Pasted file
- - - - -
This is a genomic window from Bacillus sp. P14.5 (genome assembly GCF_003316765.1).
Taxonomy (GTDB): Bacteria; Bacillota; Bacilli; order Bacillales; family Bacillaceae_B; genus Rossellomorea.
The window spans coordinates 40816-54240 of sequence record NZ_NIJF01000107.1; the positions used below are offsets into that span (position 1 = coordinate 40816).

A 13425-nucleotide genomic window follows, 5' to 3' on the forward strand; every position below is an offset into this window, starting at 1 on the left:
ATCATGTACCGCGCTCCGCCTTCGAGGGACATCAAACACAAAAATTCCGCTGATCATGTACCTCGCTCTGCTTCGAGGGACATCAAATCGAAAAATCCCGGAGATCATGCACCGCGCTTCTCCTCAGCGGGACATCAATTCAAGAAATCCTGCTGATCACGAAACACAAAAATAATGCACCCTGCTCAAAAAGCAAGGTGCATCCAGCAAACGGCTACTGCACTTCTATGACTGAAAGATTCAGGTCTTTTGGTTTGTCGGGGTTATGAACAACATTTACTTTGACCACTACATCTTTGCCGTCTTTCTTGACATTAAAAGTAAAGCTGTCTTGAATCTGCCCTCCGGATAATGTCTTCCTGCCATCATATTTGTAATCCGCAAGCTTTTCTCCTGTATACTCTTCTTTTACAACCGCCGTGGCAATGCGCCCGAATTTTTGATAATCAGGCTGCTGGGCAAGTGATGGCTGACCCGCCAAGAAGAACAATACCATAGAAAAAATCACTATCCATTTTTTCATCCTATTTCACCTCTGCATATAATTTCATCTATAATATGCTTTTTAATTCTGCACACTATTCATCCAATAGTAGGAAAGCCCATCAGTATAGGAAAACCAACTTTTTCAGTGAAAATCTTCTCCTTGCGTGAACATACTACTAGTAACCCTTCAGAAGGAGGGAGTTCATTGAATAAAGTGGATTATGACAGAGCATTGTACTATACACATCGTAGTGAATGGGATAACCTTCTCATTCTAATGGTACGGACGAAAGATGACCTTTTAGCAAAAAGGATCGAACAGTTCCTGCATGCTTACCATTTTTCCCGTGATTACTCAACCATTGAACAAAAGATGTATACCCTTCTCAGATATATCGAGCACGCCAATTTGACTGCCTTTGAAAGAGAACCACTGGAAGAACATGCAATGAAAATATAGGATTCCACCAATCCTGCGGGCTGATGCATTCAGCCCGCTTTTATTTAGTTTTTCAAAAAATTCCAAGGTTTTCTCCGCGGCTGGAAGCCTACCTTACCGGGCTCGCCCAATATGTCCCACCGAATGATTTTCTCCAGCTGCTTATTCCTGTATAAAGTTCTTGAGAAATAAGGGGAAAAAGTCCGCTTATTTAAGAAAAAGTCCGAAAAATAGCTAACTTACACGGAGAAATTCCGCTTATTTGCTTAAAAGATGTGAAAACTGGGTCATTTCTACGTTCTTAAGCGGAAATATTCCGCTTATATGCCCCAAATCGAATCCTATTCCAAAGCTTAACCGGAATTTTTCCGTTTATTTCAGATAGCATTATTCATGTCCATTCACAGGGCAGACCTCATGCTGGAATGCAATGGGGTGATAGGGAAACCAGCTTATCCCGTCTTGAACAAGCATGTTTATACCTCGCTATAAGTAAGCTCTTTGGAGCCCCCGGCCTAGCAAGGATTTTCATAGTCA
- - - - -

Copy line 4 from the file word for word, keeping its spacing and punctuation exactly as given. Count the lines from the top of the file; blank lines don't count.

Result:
A 13425-nucleotide genomic window follows, 5' to 3' on the forward strand; every position below is an offset into this window, starting at 1 on the left: